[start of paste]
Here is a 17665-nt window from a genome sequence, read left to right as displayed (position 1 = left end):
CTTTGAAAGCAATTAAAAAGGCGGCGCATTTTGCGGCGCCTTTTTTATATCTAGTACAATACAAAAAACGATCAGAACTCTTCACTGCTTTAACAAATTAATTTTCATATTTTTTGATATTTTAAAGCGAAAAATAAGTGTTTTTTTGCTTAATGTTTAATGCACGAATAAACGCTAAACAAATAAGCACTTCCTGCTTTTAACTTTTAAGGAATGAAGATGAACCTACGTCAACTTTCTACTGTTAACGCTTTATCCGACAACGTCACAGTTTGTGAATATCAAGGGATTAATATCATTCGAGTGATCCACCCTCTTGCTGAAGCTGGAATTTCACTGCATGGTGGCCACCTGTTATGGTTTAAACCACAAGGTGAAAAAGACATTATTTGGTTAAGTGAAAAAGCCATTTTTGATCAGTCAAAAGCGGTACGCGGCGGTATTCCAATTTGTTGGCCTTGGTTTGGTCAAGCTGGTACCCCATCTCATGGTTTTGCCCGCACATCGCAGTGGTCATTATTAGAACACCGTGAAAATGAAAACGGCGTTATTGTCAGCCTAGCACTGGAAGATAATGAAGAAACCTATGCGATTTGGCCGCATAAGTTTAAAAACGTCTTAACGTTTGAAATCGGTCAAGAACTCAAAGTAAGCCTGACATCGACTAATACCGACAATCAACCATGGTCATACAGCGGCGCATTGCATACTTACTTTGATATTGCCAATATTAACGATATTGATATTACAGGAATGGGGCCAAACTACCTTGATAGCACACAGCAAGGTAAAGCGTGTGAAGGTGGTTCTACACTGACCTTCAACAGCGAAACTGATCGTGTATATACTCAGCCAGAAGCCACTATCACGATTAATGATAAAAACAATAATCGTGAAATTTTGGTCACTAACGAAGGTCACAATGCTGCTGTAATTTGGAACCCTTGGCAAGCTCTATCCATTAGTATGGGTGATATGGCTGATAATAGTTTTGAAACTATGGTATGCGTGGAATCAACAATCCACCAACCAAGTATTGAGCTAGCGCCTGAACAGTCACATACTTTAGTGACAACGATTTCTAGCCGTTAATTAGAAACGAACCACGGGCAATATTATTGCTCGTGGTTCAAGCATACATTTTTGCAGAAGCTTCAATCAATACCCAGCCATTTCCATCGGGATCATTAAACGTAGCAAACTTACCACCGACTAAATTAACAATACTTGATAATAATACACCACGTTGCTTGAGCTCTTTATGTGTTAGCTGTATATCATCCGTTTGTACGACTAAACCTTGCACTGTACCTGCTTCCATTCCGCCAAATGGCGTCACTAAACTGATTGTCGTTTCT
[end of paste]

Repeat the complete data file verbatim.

Here is a 17665-nt window from a genome sequence, read left to right as displayed (position 1 = left end):
CTTTGAAAGCAATTAAAAAGGCGGCGCATTTTGCGGCGCCTTTTTTATATCTAGTACAATACAAAAAACGATCAGAACTCTTCACTGCTTTAACAAATTAATTTTCATATTTTTTGATATTTTAAAGCGAAAAATAAGTGTTTTTTTGCTTAATGTTTAATGCACGAATAAACGCTAAACAAATAAGCACTTCCTGCTTTTAACTTTTAAGGAATGAAGATGAACCTACGTCAACTTTCTACTGTTAACGCTTTATCCGACAACGTCACAGTTTGTGAATATCAAGGGATTAATATCATTCGAGTGATCCACCCTCTTGCTGAAGCTGGAATTTCACTGCATGGTGGCCACCTGTTATGGTTTAAACCACAAGGTGAAAAAGACATTATTTGGTTAAGTGAAAAAGCCATTTTTGATCAGTCAAAAGCGGTACGCGGCGGTATTCCAATTTGTTGGCCTTGGTTTGGTCAAGCTGGTACCCCATCTCATGGTTTTGCCCGCACATCGCAGTGGTCATTATTAGAACACCGTGAAAATGAAAACGGCGTTATTGTCAGCCTAGCACTGGAAGATAATGAAGAAACCTATGCGATTTGGCCGCATAAGTTTAAAAACGTCTTAACGTTTGAAATCGGTCAAGAACTCAAAGTAAGCCTGACATCGACTAATACCGACAATCAACCATGGTCATACAGCGGCGCATTGCATACTTACTTTGATATTGCCAATATTAACGATATTGATATTACAGGAATGGGGCCAAACTACCTTGATAGCACACAGCAAGGTAAAGCGTGTGAAGGTGGTTCTACACTGACCTTCAACAGCGAAACTGATCGTGTATATACTCAGCCAGAAGCCACTATCACGATTAATGATAAAAACAATAATCGTGAAATTTTGGTCACTAACGAAGGTCACAATGCTGCTGTAATTTGGAACCCTTGGCAAGCTCTATCCATTAGTATGGGTGATATGGCTGATAATAGTTTTGAAACTATGGTATGCGTGGAATCAACAATCCACCAACCAAGTATTGAGCTAGCGCCTGAACAGTCACATACTTTAGTGACAACGATTTCTAGCCGTTAATTAGAAACGAACCACGGGCAATATTATTGCTCGTGGTTCAAGCATACATTTTTGCAGAAGCTTCAATCAATACCCAGCCATTTCCATCGGGATCATTAAACGTAGCAAACTTACCACCGACTAAATTAACAATACTTGATAATAATACACCACGTTGCTTGAGCTCTTTATGTGTTAGCTGTATATCATCCGTTTGTACGACTAAACCTTGCACTGTACCTGCTTCCATTCCGCCAAATGGCGTCACTAAACTGATTGTCGTTTCT